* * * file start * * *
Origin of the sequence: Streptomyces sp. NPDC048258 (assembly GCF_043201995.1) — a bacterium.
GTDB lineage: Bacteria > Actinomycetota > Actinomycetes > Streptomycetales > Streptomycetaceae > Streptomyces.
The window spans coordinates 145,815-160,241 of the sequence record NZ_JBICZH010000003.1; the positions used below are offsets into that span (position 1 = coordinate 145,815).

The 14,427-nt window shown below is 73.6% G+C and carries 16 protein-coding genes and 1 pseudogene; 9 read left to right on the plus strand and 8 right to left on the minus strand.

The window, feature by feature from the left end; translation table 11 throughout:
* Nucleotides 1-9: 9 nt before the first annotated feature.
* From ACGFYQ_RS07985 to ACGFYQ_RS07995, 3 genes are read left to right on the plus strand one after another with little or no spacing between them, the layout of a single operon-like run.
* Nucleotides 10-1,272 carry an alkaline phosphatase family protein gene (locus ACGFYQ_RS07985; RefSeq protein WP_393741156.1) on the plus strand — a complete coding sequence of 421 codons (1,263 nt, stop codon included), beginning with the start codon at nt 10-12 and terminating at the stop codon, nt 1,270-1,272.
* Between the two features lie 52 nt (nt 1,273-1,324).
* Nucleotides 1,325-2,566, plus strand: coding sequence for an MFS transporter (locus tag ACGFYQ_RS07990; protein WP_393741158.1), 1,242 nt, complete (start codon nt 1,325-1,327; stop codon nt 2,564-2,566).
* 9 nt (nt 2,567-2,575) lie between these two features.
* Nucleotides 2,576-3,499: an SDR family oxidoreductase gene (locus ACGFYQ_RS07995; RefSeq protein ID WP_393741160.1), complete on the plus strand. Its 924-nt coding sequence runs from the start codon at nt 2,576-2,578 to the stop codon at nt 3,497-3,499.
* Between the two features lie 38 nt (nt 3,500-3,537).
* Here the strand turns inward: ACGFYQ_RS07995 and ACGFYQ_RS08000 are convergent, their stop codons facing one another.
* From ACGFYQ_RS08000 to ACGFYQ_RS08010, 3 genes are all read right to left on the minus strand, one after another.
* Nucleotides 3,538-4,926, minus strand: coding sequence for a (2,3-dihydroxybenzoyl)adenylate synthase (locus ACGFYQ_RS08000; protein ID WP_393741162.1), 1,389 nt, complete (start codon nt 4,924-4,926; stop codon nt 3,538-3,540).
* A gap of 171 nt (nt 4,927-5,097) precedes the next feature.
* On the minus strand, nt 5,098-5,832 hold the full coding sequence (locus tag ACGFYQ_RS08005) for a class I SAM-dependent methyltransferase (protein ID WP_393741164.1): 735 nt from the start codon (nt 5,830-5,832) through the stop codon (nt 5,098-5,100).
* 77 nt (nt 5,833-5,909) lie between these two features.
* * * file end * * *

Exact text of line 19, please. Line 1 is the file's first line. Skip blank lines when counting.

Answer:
* 77 nt (nt 5,833-5,909) lie between these two features.